Esther 9:31, Question 1. Why does the verse mention Purim being established in these times?

31. To establish these days of the Purim in their times as they were established on them by Mordechai the Yehudi and Esther the queen, and as they established on their souls and on their seed words of the fasts and their crying out.

  • It is difficult to imagine, but Purim was seen as an innovation. Esther and Mordechai had to push for it, especially with those Jews living in the outskirts who did not feel either the immediate threat, nor the miraculous salvation.
  • Yeetav Leiv writes that this verse’s focus on Purim’s establishment was meant to encourage people to perform it as Esther and Mordechai did it – with intent to celebrate it for the sake of Heaven.
  • The Talmud (Megilla 2a) begins its discussion of the mitzva to read Megillas Esther by writing that this verse refers to times because Purim is celebrated by different groups in different times. For instance, villages, big cities, and walled cities all fulfill their obligation of publicly reading Megillas Esther for Purim on various days between Adar 11 and 15.
  • There being five different days on which to celebrate this aspect of Purim, the Na’os HaDesheh (288) finds a hint in the fact that the word kayam (“establish”) is used five times in Megillas Esther (9:21, 9:27, 9:29, 9:31, and 9:32).
  • Furthermore, there are five minatzpech (final letters “םןץףך”), which traditionally represent the five exiles (Egypt, Babylonia, Persia, Greece, and Rome) the Jews have endured because they are end letters, and we pray for the end of our long exile.
  • R’ Yechezkiel Abramsky tells the story of the Vilna Gaon’s grandson, who lived in Warsaw. Somebody asked him for an example of what made his grandfather so great. He answered that, as a child, the Vilna Gaon was asked why the first Mishna in Megilla (1:1) says lo pachos v’lo yoser (“no more and no less”) regarding the days to read Megillas Esther, but the Mishna in Shabbos (19:5) does not use the phrase regarding the various days on which a bris (“circumcision”) can be performed. The person asking began giving the Vilna Gaon’s grandson a brilliant one-hour answer. “Very nice,” he said, “but my grandfather answered better.” The questioner asked to be given time to think about it and come back with another answer. Three days later, he came back with a longer answer. Again, the Vilna Gaon’s grandson said, “Very nice, but my grandfather answered better. The answer is that both sources indeed use that phrase.” Often, the correct answer requires one to go back to basics. Like an IT support adviser’s first question to a customer, “Is your machine plugged in?”, the Talmud (Shabbos 32a) advises travelers to stay safe on a journey by checking the safety of the boat instead of prayers and incantations.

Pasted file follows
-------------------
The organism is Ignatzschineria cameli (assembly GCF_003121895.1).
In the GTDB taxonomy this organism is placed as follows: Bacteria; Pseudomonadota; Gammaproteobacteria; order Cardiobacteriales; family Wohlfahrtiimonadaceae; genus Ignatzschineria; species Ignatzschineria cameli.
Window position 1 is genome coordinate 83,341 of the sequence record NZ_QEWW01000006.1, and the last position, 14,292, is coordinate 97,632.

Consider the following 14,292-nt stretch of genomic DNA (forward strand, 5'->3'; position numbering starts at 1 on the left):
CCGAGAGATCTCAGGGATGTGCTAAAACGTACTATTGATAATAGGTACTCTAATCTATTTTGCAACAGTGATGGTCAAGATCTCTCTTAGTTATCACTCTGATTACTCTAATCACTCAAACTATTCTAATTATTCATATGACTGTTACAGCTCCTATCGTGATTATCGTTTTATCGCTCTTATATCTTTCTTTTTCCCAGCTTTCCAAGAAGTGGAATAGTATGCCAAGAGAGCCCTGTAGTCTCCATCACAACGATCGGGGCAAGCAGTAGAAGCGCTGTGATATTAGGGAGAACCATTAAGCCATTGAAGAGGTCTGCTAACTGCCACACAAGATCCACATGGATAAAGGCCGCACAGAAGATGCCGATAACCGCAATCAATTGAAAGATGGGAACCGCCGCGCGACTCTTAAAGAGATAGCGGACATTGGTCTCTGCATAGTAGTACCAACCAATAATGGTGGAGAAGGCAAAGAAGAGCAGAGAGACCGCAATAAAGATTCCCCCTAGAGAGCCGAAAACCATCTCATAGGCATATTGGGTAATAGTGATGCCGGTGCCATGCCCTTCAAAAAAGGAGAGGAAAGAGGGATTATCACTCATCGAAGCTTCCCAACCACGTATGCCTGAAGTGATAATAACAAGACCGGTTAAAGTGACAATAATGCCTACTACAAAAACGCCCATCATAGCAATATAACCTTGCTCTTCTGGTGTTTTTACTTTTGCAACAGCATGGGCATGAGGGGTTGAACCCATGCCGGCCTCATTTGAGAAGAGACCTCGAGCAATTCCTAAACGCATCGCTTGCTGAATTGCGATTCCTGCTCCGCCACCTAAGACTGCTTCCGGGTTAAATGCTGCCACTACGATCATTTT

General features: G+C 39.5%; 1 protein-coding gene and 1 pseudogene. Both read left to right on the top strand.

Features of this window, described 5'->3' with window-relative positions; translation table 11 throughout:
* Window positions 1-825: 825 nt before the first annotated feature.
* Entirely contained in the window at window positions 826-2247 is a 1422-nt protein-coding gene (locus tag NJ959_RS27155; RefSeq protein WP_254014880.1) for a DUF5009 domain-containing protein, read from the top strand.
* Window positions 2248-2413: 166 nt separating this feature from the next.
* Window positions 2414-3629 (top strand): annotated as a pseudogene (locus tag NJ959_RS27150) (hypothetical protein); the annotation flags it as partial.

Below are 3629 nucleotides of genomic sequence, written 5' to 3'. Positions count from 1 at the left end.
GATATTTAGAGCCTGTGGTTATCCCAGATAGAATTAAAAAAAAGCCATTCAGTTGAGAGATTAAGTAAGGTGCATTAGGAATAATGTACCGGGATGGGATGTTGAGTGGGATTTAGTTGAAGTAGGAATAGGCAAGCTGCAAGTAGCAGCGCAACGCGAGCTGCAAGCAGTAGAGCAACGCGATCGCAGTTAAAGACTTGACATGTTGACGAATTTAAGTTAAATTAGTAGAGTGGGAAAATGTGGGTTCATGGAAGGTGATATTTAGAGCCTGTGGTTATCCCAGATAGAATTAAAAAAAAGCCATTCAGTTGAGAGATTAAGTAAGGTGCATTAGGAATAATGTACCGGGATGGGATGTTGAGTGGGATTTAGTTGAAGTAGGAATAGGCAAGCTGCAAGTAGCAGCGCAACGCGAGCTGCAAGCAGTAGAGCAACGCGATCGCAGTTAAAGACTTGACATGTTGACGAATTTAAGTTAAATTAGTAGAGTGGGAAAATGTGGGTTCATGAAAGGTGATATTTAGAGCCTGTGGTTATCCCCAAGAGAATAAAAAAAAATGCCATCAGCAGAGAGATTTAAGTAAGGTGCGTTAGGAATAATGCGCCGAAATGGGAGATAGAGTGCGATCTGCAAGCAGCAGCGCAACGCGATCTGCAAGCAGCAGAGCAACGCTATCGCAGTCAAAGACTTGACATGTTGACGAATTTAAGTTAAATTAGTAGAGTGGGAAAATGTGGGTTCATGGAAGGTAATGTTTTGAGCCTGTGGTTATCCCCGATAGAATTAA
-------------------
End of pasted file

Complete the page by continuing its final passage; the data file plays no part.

• The Maharsha adds that Purim is a powerful time to pray and say Tehillim. In fact, the Me’am Loez finds a hint to this in the final letters of a phrase in this verse v’al zaram divreihatzomos (“and on their seed words of the fasts”), which spell out Tehillim when re-ordered.
  • The Meshech Chochmoh writes that the verse needed to mention times in order to contradict those people who wanted to place Purim on the exact time when Haman planned to kill the Jews, which would start in the daytime like the gentile calendar. Rather, Purim needs to follow the Jewish calendar – starting at night.

Esther 4:16, Question 1. Why does Esther ask Mordechai to gather the Jews?

טז לֵךְ כְּנוֹס אֶתכָּלהַיְּהוּדִים הַנִּמְצְאִים בְּשׁוּשָׁן וְצוּמוּ עׇלַי וְאַלתֹּאכְלוּ וְאַלתִּשְׁתּוּ שְׁלשֶׁת יָמִים לַיְלָה וָיוֹם גַּםאֲנִי וְנַֽעֲרֹתַי אָצוּם כֵּן וּבְכֵן אָבוֹא אֶלהַמֶּלֶךְ אֲשֶׁר לֹאכַדָּת וְכַאֲשֶׁר אָבַדְתִּי אָבָדְתִּי

16. “Go gather all of the Yehudim found in Shushan and have them fast for me, and not eat, and not drink three days, night and day. Also I and my maidens will fast so. And so I will go to the king, which is not like the law. And as I will be destroyed, I will be destroyed.”

  • According to Me’am Loez, Esther wanted to bring the Jews together in order to contradict Haman’s slander in Esther 3:5 that the Jews were not unified.
  • According to Vidibarta Bam, the sale of Yosef is one opinion in the Midrash (Esther Rabbah 7:25) for the Jews’ existence to be threatened. Unity for that prayer would be the correction of this sale.
  • According to Nachal Eshkol, the gematria of kinos (“gather”) (20+50+6+60= 136) is the same as kol, (“voice”) (100+6+30= 136). The voice is usually symbolic throughout Torah literature of prayer, and thus indicates that Esther also requested that the Jews pray for her, as is indicated in the fact that they did so in Esther 9:31.
  • Why, in fact, did the verse then not say explicitly that the Jews prayed? As Rav Avigdor Miller points out in Torah Nation, if the authors of Megillas Esther would write that the Jews prayed, they would also have to write to Whom they prayed. However, since Megillas Esther regularly performs mental acrobatics to avoid using H-Shem’s Name, it did not mention the Jews’ praying.
  • R’ Yechezkiel Levenstein quotes the Midrash (Esther Rabbah 7:19), which writes that after the decree against the Jews, the Torah dressed in widow’s garb, the angels cried, the sun and the moon dimmed, etc. Only the prayer of Mordechai, one man, could overturn the decree. Of course, prayer is powerful, but as the Maharal points out from the Talmud (Brachos 8a), prayer together in a gathering (at least a minyan) is amplified.